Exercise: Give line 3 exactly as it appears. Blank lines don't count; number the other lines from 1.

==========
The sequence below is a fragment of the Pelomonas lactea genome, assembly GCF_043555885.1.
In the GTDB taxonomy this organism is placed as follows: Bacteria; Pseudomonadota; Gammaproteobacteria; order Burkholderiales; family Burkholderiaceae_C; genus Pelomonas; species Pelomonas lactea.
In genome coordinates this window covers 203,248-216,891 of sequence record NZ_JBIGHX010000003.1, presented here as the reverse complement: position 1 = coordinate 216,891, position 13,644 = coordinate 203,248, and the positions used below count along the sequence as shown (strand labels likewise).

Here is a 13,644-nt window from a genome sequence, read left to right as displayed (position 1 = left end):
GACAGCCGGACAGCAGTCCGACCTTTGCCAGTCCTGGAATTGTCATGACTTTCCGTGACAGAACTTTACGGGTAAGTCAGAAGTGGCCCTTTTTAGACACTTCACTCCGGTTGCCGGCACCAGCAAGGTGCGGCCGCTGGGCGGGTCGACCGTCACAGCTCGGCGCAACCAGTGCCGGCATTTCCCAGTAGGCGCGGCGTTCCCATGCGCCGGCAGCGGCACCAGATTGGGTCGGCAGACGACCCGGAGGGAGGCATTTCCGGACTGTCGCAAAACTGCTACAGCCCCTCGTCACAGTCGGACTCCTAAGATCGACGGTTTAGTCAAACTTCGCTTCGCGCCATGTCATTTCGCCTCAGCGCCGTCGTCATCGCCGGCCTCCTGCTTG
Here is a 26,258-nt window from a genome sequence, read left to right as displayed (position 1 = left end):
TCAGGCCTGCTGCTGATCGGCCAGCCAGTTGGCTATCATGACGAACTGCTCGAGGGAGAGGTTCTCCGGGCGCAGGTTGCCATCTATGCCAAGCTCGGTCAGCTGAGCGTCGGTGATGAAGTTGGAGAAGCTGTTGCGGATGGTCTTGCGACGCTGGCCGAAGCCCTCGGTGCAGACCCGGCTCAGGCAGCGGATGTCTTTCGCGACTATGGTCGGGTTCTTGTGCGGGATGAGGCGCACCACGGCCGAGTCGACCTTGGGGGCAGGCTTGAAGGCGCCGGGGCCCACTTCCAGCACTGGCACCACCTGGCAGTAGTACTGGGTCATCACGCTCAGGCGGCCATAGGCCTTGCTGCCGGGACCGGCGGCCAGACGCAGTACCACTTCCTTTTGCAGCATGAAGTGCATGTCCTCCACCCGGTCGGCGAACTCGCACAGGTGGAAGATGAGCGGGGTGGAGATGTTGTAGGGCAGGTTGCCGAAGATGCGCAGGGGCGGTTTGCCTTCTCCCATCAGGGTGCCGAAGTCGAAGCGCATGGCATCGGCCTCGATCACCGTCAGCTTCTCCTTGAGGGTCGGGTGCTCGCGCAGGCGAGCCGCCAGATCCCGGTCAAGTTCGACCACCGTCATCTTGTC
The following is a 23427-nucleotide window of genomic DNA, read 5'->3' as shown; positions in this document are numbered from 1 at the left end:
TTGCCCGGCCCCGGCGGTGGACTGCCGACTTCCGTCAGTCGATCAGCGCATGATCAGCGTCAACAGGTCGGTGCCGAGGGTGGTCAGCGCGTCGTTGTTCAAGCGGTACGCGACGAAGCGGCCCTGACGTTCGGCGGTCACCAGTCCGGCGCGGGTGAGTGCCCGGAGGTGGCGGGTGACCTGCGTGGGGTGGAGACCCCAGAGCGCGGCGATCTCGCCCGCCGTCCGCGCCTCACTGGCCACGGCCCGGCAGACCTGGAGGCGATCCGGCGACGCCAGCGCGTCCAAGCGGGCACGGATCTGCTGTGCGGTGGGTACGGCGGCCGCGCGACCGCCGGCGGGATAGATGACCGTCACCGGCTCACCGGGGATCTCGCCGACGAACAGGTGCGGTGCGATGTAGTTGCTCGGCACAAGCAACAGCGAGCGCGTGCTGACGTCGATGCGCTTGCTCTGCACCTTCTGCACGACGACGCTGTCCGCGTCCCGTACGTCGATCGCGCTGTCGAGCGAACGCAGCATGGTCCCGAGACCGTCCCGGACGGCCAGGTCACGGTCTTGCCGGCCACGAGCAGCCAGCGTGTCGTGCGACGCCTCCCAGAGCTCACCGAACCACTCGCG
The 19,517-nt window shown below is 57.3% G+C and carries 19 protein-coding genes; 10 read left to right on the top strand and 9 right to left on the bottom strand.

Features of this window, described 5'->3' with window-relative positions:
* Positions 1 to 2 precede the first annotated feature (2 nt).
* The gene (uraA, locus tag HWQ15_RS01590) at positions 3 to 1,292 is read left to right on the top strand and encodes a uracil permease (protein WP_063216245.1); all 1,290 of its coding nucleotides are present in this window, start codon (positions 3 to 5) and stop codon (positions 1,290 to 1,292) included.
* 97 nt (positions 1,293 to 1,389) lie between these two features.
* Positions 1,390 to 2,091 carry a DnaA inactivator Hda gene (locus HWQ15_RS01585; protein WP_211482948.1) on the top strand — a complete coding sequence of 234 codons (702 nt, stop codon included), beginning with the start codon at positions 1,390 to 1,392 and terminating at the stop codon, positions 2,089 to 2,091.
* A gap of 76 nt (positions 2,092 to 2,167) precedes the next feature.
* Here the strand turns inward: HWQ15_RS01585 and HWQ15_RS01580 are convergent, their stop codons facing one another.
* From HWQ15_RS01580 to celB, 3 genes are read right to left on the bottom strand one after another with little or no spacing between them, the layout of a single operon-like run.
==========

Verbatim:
In genome coordinates this window covers 203,248-216,891 of sequence record NZ_JBIGHX010000003.1, presented here as the reverse complement: position 1 = coordinate 216,891, position 13,644 = coordinate 203,248, and the positions used below count along the sequence as shown (strand labels likewise).